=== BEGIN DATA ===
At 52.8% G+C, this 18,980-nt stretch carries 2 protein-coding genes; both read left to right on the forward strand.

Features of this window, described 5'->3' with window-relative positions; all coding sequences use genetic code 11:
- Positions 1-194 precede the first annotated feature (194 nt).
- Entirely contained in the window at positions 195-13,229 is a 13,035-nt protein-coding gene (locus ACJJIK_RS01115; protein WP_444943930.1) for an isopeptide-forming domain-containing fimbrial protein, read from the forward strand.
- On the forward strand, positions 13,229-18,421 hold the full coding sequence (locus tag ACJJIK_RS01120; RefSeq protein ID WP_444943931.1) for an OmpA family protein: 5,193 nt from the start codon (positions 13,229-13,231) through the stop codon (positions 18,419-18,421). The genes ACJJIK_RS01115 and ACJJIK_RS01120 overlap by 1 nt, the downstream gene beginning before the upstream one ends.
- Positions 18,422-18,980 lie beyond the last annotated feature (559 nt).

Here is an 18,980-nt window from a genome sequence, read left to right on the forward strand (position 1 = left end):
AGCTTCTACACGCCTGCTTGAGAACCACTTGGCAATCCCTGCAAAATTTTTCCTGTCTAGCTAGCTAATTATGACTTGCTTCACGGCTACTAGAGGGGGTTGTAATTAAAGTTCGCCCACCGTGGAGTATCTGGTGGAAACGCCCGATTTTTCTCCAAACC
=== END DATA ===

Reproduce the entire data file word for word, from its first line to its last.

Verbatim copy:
At 52.8% G+C, this 18,980-nt stretch carries 2 protein-coding genes; both read left to right on the forward strand.

Features of this window, described 5'->3' with window-relative positions; all coding sequences use genetic code 11:
- Positions 1-194 precede the first annotated feature (194 nt).
- Entirely contained in the window at positions 195-13,229 is a 13,035-nt protein-coding gene (locus ACJJIK_RS01115; protein WP_444943930.1) for an isopeptide-forming domain-containing fimbrial protein, read from the forward strand.
- On the forward strand, positions 13,229-18,421 hold the full coding sequence (locus tag ACJJIK_RS01120; RefSeq protein ID WP_444943931.1) for an OmpA family protein: 5,193 nt from the start codon (positions 13,229-13,231) through the stop codon (positions 18,419-18,421). The genes ACJJIK_RS01115 and ACJJIK_RS01120 overlap by 1 nt, the downstream gene beginning before the upstream one ends.
- Positions 18,422-18,980 lie beyond the last annotated feature (559 nt).

Here is an 18,980-nt window from a genome sequence, read left to right on the forward strand (position 1 = left end):
AGCTTCTACACGCCTGCTTGAGAACCACTTGGCAATCCCTGCAAAATTTTTCCTGTCTAGCTAGCTAATTATGACTTGCTTCACGGCTACTAGAGGGGGTTGTAATTAAAGTTCGCCCACCGTGGAGTATCTGGTGGAAACGCCCGATTTTTCTCCAAACC